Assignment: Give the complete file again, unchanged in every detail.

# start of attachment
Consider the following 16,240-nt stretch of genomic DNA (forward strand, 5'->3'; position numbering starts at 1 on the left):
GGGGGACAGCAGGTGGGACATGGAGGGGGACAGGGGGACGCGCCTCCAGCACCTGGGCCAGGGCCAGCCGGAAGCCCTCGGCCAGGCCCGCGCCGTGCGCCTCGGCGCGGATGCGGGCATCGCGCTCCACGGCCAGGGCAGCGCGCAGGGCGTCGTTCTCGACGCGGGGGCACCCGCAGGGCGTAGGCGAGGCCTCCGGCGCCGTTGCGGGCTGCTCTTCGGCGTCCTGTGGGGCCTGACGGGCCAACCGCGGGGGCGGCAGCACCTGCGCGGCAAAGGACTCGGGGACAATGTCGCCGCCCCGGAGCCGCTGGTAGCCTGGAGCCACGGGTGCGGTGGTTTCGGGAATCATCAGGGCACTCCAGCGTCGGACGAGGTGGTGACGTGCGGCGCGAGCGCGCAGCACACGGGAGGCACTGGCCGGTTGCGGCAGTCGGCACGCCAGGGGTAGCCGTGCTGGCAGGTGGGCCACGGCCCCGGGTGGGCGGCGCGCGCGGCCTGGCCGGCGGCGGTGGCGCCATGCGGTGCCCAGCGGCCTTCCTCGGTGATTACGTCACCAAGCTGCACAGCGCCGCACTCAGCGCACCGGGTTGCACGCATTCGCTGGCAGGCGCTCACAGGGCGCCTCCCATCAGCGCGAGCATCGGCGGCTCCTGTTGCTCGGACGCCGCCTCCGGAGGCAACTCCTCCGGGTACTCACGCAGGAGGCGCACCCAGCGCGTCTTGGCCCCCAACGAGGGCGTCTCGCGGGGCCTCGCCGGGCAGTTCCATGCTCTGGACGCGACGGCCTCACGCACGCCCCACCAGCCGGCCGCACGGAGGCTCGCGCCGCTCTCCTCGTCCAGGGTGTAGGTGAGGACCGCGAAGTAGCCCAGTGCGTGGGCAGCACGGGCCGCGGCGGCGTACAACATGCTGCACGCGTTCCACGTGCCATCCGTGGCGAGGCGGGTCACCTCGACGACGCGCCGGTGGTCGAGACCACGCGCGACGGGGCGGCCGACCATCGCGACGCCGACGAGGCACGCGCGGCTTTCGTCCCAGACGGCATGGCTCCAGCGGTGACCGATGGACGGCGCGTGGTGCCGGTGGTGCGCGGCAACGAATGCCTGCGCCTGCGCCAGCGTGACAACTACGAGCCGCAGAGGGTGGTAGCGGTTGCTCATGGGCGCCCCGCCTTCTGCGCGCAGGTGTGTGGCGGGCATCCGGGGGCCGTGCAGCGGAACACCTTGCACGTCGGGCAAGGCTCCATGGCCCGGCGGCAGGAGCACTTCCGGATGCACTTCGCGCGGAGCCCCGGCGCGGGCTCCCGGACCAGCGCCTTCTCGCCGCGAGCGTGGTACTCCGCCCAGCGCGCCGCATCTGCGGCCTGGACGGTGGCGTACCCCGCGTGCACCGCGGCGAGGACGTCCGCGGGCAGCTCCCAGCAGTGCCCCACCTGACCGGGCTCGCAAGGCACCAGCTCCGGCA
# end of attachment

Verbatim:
Consider the following 16,240-nt stretch of genomic DNA (forward strand, 5'->3'; position numbering starts at 1 on the left):
GGGGGACAGCAGGTGGGACATGGAGGGGGACAGGGGGACGCGCCTCCAGCACCTGGGCCAGGGCCAGCCGGAAGCCCTCGGCCAGGCCCGCGCCGTGCGCCTCGGCGCGGATGCGGGCATCGCGCTCCACGGCCAGGGCAGCGCGCAGGGCGTCGTTCTCGACGCGGGGGCACCCGCAGGGCGTAGGCGAGGCCTCCGGCGCCGTTGCGGGCTGCTCTTCGGCGTCCTGTGGGGCCTGACGGGCCAACCGCGGGGGCGGCAGCACCTGCGCGGCAAAGGACTCGGGGACAATGTCGCCGCCCCGGAGCCGCTGGTAGCCTGGAGCCACGGGTGCGGTGGTTTCGGGAATCATCAGGGCACTCCAGCGTCGGACGAGGTGGTGACGTGCGGCGCGAGCGCGCAGCACACGGGAGGCACTGGCCGGTTGCGGCAGTCGGCACGCCAGGGGTAGCCGTGCTGGCAGGTGGGCCACGGCCCCGGGTGGGCGGCGCGCGCGGCCTGGCCGGCGGCGGTGGCGCCATGCGGTGCCCAGCGGCCTTCCTCGGTGATTACGTCACCAAGCTGCACAGCGCCGCACTCAGCGCACCGGGTTGCACGCATTCGCTGGCAGGCGCTCACAGGGCGCCTCCCATCAGCGCGAGCATCGGCGGCTCCTGTTGCTCGGACGCCGCCTCCGGAGGCAACTCCTCCGGGTACTCACGCAGGAGGCGCACCCAGCGCGTCTTGGCCCCCAACGAGGGCGTCTCGCGGGGCCTCGCCGGGCAGTTCCATGCTCTGGACGCGACGGCCTCACGCACGCCCCACCAGCCGGCCGCACGGAGGCTCGCGCCGCTCTCCTCGTCCAGGGTGTAGGTGAGGACCGCGAAGTAGCCCAGTGCGTGGGCAGCACGGGCCGCGGCGGCGTACAACATGCTGCACGCGTTCCACGTGCCATCCGTGGCGAGGCGGGTCACCTCGACGACGCGCCGGTGGTCGAGACCACGCGCGACGGGGCGGCCGACCATCGCGACGCCGACGAGGCACGCGCGGCTTTCGTCCCAGACGGCATGGCTCCAGCGGTGACCGATGGACGGCGCGTGGTGCCGGTGGTGCGCGGCAACGAATGCCTGCGCCTGCGCCAGCGTGACAACTACGAGCCGCAGAGGGTGGTAGCGGTTGCTCATGGGCGCCCCGCCTTCTGCGCGCAGGTGTGTGGCGGGCATCCGGGGGCCGTGCAGCGGAACACCTTGCACGTCGGGCAAGGCTCCATGGCCCGGCGGCAGGAGCACTTCCGGATGCACTTCGCGCGGAGCCCCGGCGCGGGCTCCCGGACCAGCGCCTTCTCGCCGCGAGCGTGGTACTCCGCCCAGCGCGCCGCATCTGCGGCCTGGACGGTGGCGTACCCCGCGTGCACCGCGGCGAGGACGTCCGCGGGCAGCTCCCAGCAGTGCCCCACCTGACCGGGCTCGCAAGGCACCAGCTCCGGCA